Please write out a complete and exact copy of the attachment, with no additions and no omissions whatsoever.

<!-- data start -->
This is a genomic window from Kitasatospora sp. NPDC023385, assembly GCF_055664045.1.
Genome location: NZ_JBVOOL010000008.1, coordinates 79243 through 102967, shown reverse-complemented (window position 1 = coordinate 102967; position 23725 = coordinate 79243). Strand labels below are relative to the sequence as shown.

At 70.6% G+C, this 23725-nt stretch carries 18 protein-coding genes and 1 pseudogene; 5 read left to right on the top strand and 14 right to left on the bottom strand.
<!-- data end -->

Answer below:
This is a genomic window from Kitasatospora sp. NPDC023385, assembly GCF_055664045.1.
Genome location: NZ_JBVOOL010000008.1, coordinates 79243 through 102967, shown reverse-complemented (window position 1 = coordinate 102967; position 23725 = coordinate 79243). Strand labels below are relative to the sequence as shown.

At 70.6% G+C, this 23725-nt stretch carries 18 protein-coding genes and 1 pseudogene; 5 read left to right on the top strand and 14 right to left on the bottom strand.